Francisco Manuel Carrasco-Cebollero has participated in the screening of titles and abstracts, the evaluation of methodological quality, critical manuscript review, and approval of the final version of the manuscript for publication.

Marta Lima-Serrano designed the investigation and the systematic review protocol, and has participated in the definition of the search strategy, review of the selection of the studies meeting the inclusion criteria, checking of the evaluation of methodological quality, checking of the summarizing table on the characteristics of the studies and of the summarizing table on evidence for risk factors, review of the statistical analyses presented by the studies, critical manuscript review, and approval of the final version of the manuscript for publication.

Joaquín Salvador Lima-Rodríguez has participated in the design of the investigation, approval of the review protocol, supervision of correct conduction of the study, preparation of the final manuscript version, and approval of the final version of the manuscript for publication.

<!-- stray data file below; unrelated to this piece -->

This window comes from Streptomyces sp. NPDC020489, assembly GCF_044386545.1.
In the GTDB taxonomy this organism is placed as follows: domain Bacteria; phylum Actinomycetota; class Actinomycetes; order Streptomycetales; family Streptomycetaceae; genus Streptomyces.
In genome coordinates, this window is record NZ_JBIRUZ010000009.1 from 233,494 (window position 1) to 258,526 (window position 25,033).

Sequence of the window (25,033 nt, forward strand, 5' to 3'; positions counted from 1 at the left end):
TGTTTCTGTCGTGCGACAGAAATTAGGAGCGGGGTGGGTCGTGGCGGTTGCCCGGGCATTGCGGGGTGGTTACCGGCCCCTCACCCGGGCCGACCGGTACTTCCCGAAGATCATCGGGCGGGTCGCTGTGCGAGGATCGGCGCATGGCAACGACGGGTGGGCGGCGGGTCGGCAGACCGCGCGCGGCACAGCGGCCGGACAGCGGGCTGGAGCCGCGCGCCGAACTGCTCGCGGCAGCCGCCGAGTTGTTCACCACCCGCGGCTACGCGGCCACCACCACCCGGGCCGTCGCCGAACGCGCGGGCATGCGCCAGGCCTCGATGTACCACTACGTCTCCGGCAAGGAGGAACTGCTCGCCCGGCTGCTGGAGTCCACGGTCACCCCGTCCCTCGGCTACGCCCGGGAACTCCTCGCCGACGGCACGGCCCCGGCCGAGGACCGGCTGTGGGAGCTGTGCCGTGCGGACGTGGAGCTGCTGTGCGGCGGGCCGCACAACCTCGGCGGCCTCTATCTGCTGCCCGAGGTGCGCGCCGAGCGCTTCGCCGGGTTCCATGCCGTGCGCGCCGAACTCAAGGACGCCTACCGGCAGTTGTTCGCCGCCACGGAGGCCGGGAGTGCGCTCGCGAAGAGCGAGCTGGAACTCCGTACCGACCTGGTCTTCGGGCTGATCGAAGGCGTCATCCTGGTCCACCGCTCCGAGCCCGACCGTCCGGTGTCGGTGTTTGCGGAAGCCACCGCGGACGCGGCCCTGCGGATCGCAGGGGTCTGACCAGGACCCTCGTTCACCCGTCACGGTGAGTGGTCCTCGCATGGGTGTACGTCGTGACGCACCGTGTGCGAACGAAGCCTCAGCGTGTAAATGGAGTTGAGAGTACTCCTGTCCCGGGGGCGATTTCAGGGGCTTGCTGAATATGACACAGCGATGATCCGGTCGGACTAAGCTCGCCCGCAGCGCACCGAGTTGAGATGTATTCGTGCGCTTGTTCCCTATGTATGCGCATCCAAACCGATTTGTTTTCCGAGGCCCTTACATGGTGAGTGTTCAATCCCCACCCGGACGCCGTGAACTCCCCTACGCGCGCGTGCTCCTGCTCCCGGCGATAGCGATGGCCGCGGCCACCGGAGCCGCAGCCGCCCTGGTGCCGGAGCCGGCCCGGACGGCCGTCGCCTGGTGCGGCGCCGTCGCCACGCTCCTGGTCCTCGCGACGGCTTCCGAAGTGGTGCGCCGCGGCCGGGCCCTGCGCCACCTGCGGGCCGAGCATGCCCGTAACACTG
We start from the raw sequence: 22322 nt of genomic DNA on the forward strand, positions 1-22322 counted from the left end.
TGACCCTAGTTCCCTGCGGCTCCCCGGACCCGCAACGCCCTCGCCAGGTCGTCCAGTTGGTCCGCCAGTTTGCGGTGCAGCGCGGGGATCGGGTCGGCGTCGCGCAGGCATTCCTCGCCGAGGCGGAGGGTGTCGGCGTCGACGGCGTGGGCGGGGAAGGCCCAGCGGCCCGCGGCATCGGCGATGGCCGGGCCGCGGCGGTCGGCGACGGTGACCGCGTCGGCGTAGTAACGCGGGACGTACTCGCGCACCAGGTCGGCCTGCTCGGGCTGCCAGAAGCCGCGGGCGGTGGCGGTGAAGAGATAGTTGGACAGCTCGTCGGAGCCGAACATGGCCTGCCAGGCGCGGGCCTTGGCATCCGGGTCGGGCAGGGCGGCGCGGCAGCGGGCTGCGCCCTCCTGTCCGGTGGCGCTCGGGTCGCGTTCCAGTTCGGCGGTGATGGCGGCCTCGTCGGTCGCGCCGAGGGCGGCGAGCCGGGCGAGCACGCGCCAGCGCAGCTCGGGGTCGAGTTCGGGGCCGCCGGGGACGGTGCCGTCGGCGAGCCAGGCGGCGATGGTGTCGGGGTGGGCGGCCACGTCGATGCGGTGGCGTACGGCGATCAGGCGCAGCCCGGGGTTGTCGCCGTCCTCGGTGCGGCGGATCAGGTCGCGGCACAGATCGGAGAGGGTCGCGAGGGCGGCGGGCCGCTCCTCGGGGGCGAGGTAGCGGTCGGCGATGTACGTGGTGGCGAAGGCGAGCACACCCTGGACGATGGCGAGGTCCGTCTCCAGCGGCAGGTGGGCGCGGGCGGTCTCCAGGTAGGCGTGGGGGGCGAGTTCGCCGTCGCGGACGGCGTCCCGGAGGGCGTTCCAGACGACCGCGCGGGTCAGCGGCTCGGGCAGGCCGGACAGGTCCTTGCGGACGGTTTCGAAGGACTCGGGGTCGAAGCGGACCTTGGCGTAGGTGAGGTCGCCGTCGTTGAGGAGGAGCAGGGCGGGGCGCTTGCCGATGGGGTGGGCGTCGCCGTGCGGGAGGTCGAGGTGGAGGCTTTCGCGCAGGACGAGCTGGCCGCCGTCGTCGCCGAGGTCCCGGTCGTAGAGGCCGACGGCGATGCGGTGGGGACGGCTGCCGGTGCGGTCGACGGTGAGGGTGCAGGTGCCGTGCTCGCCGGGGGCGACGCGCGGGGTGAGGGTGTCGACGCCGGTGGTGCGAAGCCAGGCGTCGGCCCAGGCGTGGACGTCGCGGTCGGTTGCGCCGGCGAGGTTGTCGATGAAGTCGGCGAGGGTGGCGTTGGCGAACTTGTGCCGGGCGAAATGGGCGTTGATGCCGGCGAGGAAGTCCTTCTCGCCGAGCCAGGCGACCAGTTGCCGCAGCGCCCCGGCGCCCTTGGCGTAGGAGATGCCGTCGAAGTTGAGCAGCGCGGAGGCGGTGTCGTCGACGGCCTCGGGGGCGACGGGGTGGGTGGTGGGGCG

Conflict of interest

All the authors declare that they have no financial or personal ties to other people or organizations that could have an inappropriate influence upon their work.

Appendix A
Supplementary data

The following are the supplementary data to this article:

mmc1.docx
mmc2.docx

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Please cite this article as: Lima Serrano M, González Méndez MI, Carrasco Cebollero FM, Lima Rodríguez JS. Factores de riesgo asociados al desarrollo de úlceras por presión en unidades de cuidados intensivos de adultos: revisión sistemática. Med Intensiva. 2017;41:339–346.

Corresponding author. (M.I. González Méndez mariai.gonzalez.sspa@hotmail.com)
Copyright © 2016. Elsevier España, S.L.U. and SEMICYUC
Med Intensiva 2017;41:339-46 - Vol. 41 Num.6 DOI: 10.1016/j.medine.2017.04.006